Quadruple-helix DNA. Credit: Imperial College London
Jan. 8, 2021 (Phys.org) -- New probes allow scientists to see four-stranded DNA interacting with molecules inside living human cells, unraveling its role in cellular processes.
DNA usually forms the classic double helix shape of two strands wound around each other. While DNA can form some more exotic shapes in test tubes, few are seen in real living cells.
However, four-stranded DNA, known as G-quadruplex, has recently been seen forming naturally in human cells. Now, in new research published in Nature Communications, a team led by Imperial College London scientists have created new probes that can see how G-quadruplexes are interacting with other molecules inside living cells.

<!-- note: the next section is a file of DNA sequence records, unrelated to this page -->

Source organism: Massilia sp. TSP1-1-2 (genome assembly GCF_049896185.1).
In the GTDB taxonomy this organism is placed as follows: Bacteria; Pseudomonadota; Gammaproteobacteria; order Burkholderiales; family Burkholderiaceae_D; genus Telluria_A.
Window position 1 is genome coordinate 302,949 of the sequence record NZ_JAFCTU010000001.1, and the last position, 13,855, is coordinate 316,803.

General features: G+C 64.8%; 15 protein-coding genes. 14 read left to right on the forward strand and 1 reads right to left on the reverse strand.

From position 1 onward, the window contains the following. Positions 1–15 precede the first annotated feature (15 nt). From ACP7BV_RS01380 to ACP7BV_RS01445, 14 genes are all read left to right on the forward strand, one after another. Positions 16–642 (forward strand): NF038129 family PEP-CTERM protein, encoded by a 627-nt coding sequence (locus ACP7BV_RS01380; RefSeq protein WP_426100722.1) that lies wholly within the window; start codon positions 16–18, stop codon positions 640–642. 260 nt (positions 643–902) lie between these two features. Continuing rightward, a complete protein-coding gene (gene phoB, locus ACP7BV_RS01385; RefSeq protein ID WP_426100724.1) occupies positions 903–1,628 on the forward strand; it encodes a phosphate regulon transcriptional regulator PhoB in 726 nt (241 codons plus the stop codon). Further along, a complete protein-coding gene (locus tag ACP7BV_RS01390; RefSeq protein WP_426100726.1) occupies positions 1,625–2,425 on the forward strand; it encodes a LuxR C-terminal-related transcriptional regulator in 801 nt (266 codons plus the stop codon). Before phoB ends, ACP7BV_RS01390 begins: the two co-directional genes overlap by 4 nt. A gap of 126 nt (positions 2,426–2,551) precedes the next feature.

G-quadruplexes are found in higher concentrations in cancer cells, so are thought to play a role in the disease. The probes reveal how G-quadruplexes are "unwound" by certain proteins, and can also help identify molecules that bind to G-quadruplexes, leading to potential new drug targets that can disrupt their activity.